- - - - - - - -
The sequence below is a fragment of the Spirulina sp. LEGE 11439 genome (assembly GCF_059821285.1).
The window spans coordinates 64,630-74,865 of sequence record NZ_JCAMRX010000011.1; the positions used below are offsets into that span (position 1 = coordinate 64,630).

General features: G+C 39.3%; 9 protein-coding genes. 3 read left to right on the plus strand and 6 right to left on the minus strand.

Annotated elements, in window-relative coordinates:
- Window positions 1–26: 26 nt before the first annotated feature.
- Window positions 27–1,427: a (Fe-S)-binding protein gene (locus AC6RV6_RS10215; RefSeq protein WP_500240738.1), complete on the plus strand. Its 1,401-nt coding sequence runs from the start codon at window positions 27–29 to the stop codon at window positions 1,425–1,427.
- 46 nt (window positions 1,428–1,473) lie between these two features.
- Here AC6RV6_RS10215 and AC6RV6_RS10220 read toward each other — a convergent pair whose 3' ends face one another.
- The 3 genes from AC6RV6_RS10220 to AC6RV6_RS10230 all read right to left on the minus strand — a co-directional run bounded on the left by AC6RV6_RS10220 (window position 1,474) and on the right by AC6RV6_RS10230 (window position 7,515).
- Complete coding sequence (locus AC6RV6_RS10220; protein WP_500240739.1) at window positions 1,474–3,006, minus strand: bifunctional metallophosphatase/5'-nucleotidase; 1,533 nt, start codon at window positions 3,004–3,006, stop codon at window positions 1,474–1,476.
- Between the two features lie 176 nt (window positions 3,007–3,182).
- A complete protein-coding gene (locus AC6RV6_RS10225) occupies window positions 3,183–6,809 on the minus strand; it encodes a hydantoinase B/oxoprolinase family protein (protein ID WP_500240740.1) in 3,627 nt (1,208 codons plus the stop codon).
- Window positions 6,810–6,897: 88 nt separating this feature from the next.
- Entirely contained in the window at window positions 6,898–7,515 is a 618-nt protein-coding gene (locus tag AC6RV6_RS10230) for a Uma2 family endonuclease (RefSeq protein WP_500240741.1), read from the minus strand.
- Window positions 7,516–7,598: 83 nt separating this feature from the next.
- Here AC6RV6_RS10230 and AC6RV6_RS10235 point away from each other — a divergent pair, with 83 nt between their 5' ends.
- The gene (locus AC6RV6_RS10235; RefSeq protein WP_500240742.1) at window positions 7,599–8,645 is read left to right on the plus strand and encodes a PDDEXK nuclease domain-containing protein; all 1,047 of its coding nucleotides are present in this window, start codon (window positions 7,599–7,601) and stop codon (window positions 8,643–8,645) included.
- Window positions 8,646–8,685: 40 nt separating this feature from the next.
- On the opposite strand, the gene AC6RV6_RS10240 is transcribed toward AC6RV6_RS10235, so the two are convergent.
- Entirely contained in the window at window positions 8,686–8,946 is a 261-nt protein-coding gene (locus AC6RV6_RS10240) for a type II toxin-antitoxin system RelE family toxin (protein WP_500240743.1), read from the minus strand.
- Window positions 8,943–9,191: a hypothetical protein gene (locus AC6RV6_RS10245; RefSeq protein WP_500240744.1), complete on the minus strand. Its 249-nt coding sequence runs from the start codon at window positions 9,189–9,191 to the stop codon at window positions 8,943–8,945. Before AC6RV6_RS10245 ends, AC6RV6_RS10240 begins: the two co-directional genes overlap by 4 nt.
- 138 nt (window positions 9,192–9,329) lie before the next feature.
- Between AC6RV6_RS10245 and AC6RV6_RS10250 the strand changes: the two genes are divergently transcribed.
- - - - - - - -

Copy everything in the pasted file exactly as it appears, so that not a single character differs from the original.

The sequence below is a fragment of the Spirulina sp. LEGE 11439 genome (assembly GCF_059821285.1).
The window spans coordinates 64,630-74,865 of sequence record NZ_JCAMRX010000011.1; the positions used below are offsets into that span (position 1 = coordinate 64,630).

General features: G+C 39.3%; 9 protein-coding genes. 3 read left to right on the plus strand and 6 right to left on the minus strand.

Annotated elements, in window-relative coordinates:
- Window positions 1–26: 26 nt before the first annotated feature.
- Window positions 27–1,427: a (Fe-S)-binding protein gene (locus AC6RV6_RS10215; RefSeq protein WP_500240738.1), complete on the plus strand. Its 1,401-nt coding sequence runs from the start codon at window positions 27–29 to the stop codon at window positions 1,425–1,427.
- 46 nt (window positions 1,428–1,473) lie between these two features.
- Here AC6RV6_RS10215 and AC6RV6_RS10220 read toward each other — a convergent pair whose 3' ends face one another.
- The 3 genes from AC6RV6_RS10220 to AC6RV6_RS10230 all read right to left on the minus strand — a co-directional run bounded on the left by AC6RV6_RS10220 (window position 1,474) and on the right by AC6RV6_RS10230 (window position 7,515).
- Complete coding sequence (locus AC6RV6_RS10220; protein WP_500240739.1) at window positions 1,474–3,006, minus strand: bifunctional metallophosphatase/5'-nucleotidase; 1,533 nt, start codon at window positions 3,004–3,006, stop codon at window positions 1,474–1,476.
- Between the two features lie 176 nt (window positions 3,007–3,182).
- A complete protein-coding gene (locus AC6RV6_RS10225) occupies window positions 3,183–6,809 on the minus strand; it encodes a hydantoinase B/oxoprolinase family protein (protein ID WP_500240740.1) in 3,627 nt (1,208 codons plus the stop codon).
- Window positions 6,810–6,897: 88 nt separating this feature from the next.
- Entirely contained in the window at window positions 6,898–7,515 is a 618-nt protein-coding gene (locus tag AC6RV6_RS10230) for a Uma2 family endonuclease (RefSeq protein WP_500240741.1), read from the minus strand.
- Window positions 7,516–7,598: 83 nt separating this feature from the next.
- Here AC6RV6_RS10230 and AC6RV6_RS10235 point away from each other — a divergent pair, with 83 nt between their 5' ends.
- The gene (locus AC6RV6_RS10235; RefSeq protein WP_500240742.1) at window positions 7,599–8,645 is read left to right on the plus strand and encodes a PDDEXK nuclease domain-containing protein; all 1,047 of its coding nucleotides are present in this window, start codon (window positions 7,599–7,601) and stop codon (window positions 8,643–8,645) included.
- Window positions 8,646–8,685: 40 nt separating this feature from the next.
- On the opposite strand, the gene AC6RV6_RS10240 is transcribed toward AC6RV6_RS10235, so the two are convergent.
- Entirely contained in the window at window positions 8,686–8,946 is a 261-nt protein-coding gene (locus AC6RV6_RS10240) for a type II toxin-antitoxin system RelE family toxin (protein WP_500240743.1), read from the minus strand.
- Window positions 8,943–9,191: a hypothetical protein gene (locus AC6RV6_RS10245; RefSeq protein WP_500240744.1), complete on the minus strand. Its 249-nt coding sequence runs from the start codon at window positions 9,189–9,191 to the stop codon at window positions 8,943–8,945. Before AC6RV6_RS10245 ends, AC6RV6_RS10240 begins: the two co-directional genes overlap by 4 nt.
- 138 nt (window positions 9,192–9,329) lie before the next feature.
- Between AC6RV6_RS10245 and AC6RV6_RS10250 the strand changes: the two genes are divergently transcribed.